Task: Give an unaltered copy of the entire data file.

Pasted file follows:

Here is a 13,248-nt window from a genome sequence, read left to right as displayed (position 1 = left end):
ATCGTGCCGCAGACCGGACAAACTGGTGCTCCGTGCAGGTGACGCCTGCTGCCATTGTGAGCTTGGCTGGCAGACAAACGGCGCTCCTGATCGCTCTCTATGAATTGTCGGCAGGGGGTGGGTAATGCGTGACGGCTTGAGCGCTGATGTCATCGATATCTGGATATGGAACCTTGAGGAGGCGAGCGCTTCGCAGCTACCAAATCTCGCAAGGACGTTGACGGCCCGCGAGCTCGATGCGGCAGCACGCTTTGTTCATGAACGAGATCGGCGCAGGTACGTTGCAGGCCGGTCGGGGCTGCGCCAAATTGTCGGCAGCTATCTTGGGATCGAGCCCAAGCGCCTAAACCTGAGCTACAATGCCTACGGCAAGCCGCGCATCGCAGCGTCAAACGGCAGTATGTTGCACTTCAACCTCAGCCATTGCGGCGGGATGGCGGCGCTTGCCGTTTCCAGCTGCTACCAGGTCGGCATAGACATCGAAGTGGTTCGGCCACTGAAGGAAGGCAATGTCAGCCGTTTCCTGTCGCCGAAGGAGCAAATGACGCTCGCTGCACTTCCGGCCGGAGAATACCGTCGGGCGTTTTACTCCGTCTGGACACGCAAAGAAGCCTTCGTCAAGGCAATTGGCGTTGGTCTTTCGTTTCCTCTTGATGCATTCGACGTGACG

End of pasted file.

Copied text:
Here is a 13,248-nt window from a genome sequence, read left to right as displayed (position 1 = left end):
ATCGTGCCGCAGACCGGACAAACTGGTGCTCCGTGCAGGTGACGCCTGCTGCCATTGTGAGCTTGGCTGGCAGACAAACGGCGCTCCTGATCGCTCTCTATGAATTGTCGGCAGGGGGTGGGTAATGCGTGACGGCTTGAGCGCTGATGTCATCGATATCTGGATATGGAACCTTGAGGAGGCGAGCGCTTCGCAGCTACCAAATCTCGCAAGGACGTTGACGGCCCGCGAGCTCGATGCGGCAGCACGCTTTGTTCATGAACGAGATCGGCGCAGGTACGTTGCAGGCCGGTCGGGGCTGCGCCAAATTGTCGGCAGCTATCTTGGGATCGAGCCCAAGCGCCTAAACCTGAGCTACAATGCCTACGGCAAGCCGCGCATCGCAGCGTCAAACGGCAGTATGTTGCACTTCAACCTCAGCCATTGCGGCGGGATGGCGGCGCTTGCCGTTTCCAGCTGCTACCAGGTCGGCATAGACATCGAAGTGGTTCGGCCACTGAAGGAAGGCAATGTCAGCCGTTTCCTGTCGCCGAAGGAGCAAATGACGCTCGCTGCACTTCCGGCCGGAGAATACCGTCGGGCGTTTTACTCCGTCTGGACACGCAAAGAAGCCTTCGTCAAGGCAATTGGCGTTGGTCTTTCGTTTCCTCTTGATGCATTCGACGTGACG